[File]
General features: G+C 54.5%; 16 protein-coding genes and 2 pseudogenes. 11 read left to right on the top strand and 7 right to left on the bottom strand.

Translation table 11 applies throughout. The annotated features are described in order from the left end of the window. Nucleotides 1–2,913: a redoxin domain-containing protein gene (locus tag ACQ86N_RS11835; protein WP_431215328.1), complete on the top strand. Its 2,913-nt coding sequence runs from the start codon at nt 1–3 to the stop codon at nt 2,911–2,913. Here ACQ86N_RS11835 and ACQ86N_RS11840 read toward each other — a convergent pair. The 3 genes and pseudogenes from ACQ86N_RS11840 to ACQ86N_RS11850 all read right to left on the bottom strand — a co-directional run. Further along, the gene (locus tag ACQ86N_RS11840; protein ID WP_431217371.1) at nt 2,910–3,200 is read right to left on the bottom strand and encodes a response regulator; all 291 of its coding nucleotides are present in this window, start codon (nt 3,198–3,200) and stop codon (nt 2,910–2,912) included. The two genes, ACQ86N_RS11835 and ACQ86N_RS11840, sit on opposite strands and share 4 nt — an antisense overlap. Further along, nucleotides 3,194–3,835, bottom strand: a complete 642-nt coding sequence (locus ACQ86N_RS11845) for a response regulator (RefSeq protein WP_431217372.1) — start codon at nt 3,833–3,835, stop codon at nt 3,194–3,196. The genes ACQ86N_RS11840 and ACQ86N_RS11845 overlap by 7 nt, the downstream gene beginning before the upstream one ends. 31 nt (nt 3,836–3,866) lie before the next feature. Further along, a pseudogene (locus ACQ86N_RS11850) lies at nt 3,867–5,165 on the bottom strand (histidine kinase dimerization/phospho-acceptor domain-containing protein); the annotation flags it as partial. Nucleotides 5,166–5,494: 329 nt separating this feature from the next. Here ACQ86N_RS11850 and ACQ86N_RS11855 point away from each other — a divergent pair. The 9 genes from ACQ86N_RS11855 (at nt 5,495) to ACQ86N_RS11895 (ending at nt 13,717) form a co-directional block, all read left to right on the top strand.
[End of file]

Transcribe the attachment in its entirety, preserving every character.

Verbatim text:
General features: G+C 54.5%; 16 protein-coding genes and 2 pseudogenes. 11 read left to right on the top strand and 7 right to left on the bottom strand.

Translation table 11 applies throughout. The annotated features are described in order from the left end of the window. Nucleotides 1–2,913: a redoxin domain-containing protein gene (locus tag ACQ86N_RS11835; protein WP_431215328.1), complete on the top strand. Its 2,913-nt coding sequence runs from the start codon at nt 1–3 to the stop codon at nt 2,911–2,913. Here ACQ86N_RS11835 and ACQ86N_RS11840 read toward each other — a convergent pair. The 3 genes and pseudogenes from ACQ86N_RS11840 to ACQ86N_RS11850 all read right to left on the bottom strand — a co-directional run. Further along, the gene (locus tag ACQ86N_RS11840; protein ID WP_431217371.1) at nt 2,910–3,200 is read right to left on the bottom strand and encodes a response regulator; all 291 of its coding nucleotides are present in this window, start codon (nt 3,198–3,200) and stop codon (nt 2,910–2,912) included. The two genes, ACQ86N_RS11835 and ACQ86N_RS11840, sit on opposite strands and share 4 nt — an antisense overlap. Further along, nucleotides 3,194–3,835, bottom strand: a complete 642-nt coding sequence (locus ACQ86N_RS11845) for a response regulator (RefSeq protein WP_431217372.1) — start codon at nt 3,833–3,835, stop codon at nt 3,194–3,196. The genes ACQ86N_RS11840 and ACQ86N_RS11845 overlap by 7 nt, the downstream gene beginning before the upstream one ends. 31 nt (nt 3,836–3,866) lie before the next feature. Further along, a pseudogene (locus ACQ86N_RS11850) lies at nt 3,867–5,165 on the bottom strand (histidine kinase dimerization/phospho-acceptor domain-containing protein); the annotation flags it as partial. Nucleotides 5,166–5,494: 329 nt separating this feature from the next. Here ACQ86N_RS11850 and ACQ86N_RS11855 point away from each other — a divergent pair. The 9 genes from ACQ86N_RS11855 (at nt 5,495) to ACQ86N_RS11895 (ending at nt 13,717) form a co-directional block, all read left to right on the top strand.